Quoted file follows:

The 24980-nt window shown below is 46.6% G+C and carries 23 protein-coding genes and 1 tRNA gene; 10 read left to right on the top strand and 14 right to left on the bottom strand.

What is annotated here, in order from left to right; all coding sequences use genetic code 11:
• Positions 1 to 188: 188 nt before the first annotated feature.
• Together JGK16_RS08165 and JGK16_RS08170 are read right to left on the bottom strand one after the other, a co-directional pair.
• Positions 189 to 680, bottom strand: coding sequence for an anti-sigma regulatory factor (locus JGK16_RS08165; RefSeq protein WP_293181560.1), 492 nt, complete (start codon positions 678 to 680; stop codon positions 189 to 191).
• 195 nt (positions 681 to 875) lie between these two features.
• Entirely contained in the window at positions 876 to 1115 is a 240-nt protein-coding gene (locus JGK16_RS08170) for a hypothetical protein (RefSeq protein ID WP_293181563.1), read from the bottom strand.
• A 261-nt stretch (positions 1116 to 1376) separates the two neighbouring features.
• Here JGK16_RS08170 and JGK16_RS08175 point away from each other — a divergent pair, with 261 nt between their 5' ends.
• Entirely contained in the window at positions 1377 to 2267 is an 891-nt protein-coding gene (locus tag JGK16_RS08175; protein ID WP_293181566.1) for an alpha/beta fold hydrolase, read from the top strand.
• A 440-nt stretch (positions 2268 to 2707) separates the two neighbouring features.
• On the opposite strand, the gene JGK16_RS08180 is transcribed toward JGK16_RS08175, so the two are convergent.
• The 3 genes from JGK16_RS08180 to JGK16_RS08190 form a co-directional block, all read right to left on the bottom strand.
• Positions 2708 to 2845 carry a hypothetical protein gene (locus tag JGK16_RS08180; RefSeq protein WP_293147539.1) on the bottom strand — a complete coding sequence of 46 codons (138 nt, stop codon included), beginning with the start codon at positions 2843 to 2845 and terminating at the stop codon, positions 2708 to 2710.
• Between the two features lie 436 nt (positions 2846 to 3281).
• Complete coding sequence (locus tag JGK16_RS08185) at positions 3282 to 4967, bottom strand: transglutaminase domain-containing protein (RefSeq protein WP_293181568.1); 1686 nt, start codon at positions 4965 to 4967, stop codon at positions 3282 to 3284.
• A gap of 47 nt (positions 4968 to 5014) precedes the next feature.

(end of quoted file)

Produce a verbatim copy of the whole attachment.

The 24980-nt window shown below is 46.6% G+C and carries 23 protein-coding genes and 1 tRNA gene; 10 read left to right on the top strand and 14 right to left on the bottom strand.

What is annotated here, in order from left to right; all coding sequences use genetic code 11:
• Positions 1 to 188: 188 nt before the first annotated feature.
• Together JGK16_RS08165 and JGK16_RS08170 are read right to left on the bottom strand one after the other, a co-directional pair.
• Positions 189 to 680, bottom strand: coding sequence for an anti-sigma regulatory factor (locus JGK16_RS08165; RefSeq protein WP_293181560.1), 492 nt, complete (start codon positions 678 to 680; stop codon positions 189 to 191).
• 195 nt (positions 681 to 875) lie between these two features.
• Entirely contained in the window at positions 876 to 1115 is a 240-nt protein-coding gene (locus JGK16_RS08170) for a hypothetical protein (RefSeq protein ID WP_293181563.1), read from the bottom strand.
• A 261-nt stretch (positions 1116 to 1376) separates the two neighbouring features.
• Here JGK16_RS08170 and JGK16_RS08175 point away from each other — a divergent pair, with 261 nt between their 5' ends.
• Entirely contained in the window at positions 1377 to 2267 is an 891-nt protein-coding gene (locus tag JGK16_RS08175; protein ID WP_293181566.1) for an alpha/beta fold hydrolase, read from the top strand.
• A 440-nt stretch (positions 2268 to 2707) separates the two neighbouring features.
• On the opposite strand, the gene JGK16_RS08180 is transcribed toward JGK16_RS08175, so the two are convergent.
• The 3 genes from JGK16_RS08180 to JGK16_RS08190 form a co-directional block, all read right to left on the bottom strand.
• Positions 2708 to 2845 carry a hypothetical protein gene (locus tag JGK16_RS08180; RefSeq protein WP_293147539.1) on the bottom strand — a complete coding sequence of 46 codons (138 nt, stop codon included), beginning with the start codon at positions 2843 to 2845 and terminating at the stop codon, positions 2708 to 2710.
• Between the two features lie 436 nt (positions 2846 to 3281).
• Complete coding sequence (locus tag JGK16_RS08185) at positions 3282 to 4967, bottom strand: transglutaminase domain-containing protein (RefSeq protein WP_293181568.1); 1686 nt, start codon at positions 4965 to 4967, stop codon at positions 3282 to 3284.
• A gap of 47 nt (positions 4968 to 5014) precedes the next feature.